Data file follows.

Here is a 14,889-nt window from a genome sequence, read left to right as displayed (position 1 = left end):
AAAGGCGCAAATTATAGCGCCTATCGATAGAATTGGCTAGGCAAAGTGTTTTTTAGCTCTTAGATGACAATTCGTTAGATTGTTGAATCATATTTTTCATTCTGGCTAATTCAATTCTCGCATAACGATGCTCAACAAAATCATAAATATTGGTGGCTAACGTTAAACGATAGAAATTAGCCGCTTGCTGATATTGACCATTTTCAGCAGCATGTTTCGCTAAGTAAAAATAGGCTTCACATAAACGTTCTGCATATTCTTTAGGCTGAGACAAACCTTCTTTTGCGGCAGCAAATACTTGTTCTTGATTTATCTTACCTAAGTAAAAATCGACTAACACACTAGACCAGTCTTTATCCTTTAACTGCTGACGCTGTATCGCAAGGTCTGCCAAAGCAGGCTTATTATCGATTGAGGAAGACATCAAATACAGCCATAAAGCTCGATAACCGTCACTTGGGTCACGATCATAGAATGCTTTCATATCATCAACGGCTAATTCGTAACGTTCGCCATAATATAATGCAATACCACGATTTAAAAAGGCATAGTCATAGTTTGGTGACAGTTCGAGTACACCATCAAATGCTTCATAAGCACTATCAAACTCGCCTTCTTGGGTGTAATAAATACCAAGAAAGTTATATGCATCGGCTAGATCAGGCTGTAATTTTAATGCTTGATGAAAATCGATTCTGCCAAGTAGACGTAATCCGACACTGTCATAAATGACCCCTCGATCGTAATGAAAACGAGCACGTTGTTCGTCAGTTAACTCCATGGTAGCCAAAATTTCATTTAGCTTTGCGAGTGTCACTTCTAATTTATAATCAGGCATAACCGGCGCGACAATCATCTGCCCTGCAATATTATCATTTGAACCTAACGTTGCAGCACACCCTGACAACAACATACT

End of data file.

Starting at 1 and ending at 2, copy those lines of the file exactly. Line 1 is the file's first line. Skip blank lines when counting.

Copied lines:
Here is a 14,889-nt window from a genome sequence, read left to right as displayed (position 1 = left end):
AAAGGCGCAAATTATAGCGCCTATCGATAGAATTGGCTAGGCAAAGTGTTTTTTAGCTCTTAGATGACAATTCGTTAGATTGTTGAATCATATTTTTCATTCTGGCTAATTCAATTCTCGCATAACGATGCTCAACAAAATCATAAATATTGGTGGCTAACGTTAAACGATAGAAATTAGCCGCTTGCTGATATTGACCATTTTCAGCAGCATGTTTCGCTAAGTAAAAATAGGCTTCACATAAACGTTCTGCATATTCTTTAGGCTGAGACAAACCTTCTTTTGCGGCAGCAAATACTTGTTCTTGATTTATCTTACCTAAGTAAAAATCGACTAACACACTAGACCAGTCTTTATCCTTTAACTGCTGACGCTGTATCGCAAGGTCTGCCAAAGCAGGCTTATTATCGATTGAGGAAGACATCAAATACAGCCATAAAGCTCGATAACCGTCACTTGGGTCACGATCATAGAATGCTTTCATATCATCAACGGCTAATTCGTAACGTTCGCCATAATATAATGCAATACCACGATTTAAAAAGGCATAGTCATAGTTTGGTGACAGTTCGAGTACACCATCAAATGCTTCATAAGCACTATCAAACTCGCCTTCTTGGGTGTAATAAATACCAAGAAAGTTATATGCATCGGCTAGATCAGGCTGTAATTTTAATGCTTGATGAAAATCGATTCTGCCAAGTAGACGTAATCCGACACTGTCATAAATGACCCCTCGATCGTAATGAAAACGAGCACGTTGTTCGTCAGTTAACTCCATGGTAGCCAAAATTTCATTTAGCTTTGCGAGTGTCACTTCTAATTTATAATCAGGCATAACCGGCGCGACAATCATCTGCCCTGCAATATTATCATTTGAACCTAACGTTGCAGCACACCCTGACAACAACATACT